I can’t be the only one who finds the positioning of pasted material an annoyance!
Currently, if I copy a portion of a Scapple diagram, when I paste, the Scapple aligns the centre of the pasted material with my mouse pointer. This makes positioning a bit hit and miss, and is different from what one would normally expect.
What you describe as the desired result here is unfamiliar to me. Conventionally, pasted material is placed at that click point, with the relative centre of the material. I’ve always considered this neutral placement tactic to be the best compromise, because any more biased placement would not always be optimal. You seem to be speaking from the perspective of one who generally expands a board down and right. I just as often expand up and left. A neutral point allows for more conditions.
Bear in mind though that the selection of the pasted material remains active so you can reposition it, as one would almost always need to do anyway—this is on purpose. Think of this like a two-stage paste, where the first stage lets you preview the placement, and the second stage lets you finalise the position and confirm. Only, with our model, you can opt out of stage two and just leave it be if the preview positioning is fine.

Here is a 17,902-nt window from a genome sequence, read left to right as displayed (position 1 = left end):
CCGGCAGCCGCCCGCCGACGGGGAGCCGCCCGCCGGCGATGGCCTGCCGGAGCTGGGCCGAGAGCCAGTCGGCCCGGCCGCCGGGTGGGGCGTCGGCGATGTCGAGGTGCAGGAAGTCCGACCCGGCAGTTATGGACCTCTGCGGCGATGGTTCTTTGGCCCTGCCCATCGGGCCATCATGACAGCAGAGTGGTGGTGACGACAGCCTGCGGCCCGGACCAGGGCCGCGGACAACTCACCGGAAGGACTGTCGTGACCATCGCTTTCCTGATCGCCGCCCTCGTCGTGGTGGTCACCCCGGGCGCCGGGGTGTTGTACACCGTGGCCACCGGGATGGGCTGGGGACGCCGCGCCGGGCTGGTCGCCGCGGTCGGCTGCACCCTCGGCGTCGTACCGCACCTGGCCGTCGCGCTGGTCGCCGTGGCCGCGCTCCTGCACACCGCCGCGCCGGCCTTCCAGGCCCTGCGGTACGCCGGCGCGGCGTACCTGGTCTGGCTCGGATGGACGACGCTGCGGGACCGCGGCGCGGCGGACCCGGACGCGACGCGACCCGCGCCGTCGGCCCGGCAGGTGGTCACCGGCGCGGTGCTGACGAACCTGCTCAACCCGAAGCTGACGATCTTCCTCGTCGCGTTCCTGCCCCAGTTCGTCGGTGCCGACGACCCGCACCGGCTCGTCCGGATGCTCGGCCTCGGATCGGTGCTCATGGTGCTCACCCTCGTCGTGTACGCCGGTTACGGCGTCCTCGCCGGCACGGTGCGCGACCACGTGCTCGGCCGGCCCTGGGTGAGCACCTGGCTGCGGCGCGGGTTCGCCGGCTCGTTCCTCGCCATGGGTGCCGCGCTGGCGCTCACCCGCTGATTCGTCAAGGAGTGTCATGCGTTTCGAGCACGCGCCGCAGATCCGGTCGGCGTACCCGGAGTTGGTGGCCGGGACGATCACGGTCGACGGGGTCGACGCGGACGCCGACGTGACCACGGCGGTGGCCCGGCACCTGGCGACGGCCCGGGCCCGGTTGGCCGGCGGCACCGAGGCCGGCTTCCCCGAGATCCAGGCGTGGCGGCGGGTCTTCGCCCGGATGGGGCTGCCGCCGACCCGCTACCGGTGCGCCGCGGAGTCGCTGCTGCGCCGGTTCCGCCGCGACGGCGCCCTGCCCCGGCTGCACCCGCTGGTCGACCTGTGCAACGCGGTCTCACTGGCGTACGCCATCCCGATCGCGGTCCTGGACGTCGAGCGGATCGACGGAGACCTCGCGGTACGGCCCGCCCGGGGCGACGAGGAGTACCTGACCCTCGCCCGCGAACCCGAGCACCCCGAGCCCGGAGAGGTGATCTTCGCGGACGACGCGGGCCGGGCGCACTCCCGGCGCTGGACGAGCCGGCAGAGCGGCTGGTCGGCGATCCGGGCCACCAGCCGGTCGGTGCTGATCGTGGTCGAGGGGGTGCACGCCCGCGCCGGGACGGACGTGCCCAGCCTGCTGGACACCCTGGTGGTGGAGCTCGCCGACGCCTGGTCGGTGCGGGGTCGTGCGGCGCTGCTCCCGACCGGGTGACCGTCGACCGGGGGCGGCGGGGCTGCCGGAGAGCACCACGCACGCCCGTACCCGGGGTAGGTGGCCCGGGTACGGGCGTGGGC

Lastly, if you are duplicating material within the same viewing area, you can drag from the original selection and hold down the Ctrl / Option key to duplicate at the drop point. This is by far the most precise and easy way to copy stuff precisely where you want it to be.
Egad, you’re right!
Or at least that’s what Inkspot (vector tool) .
However, I don’t think this is a very firmly established convention:
MS Paint 3D pastes over the original location, if visible, otherwise in the centre of the display. (Worst of both possible worlds!)
MS Paint pastes into the top left corner of the visible display.
Canva (very useful cover design tool) pastes over the original location, but offset right and down.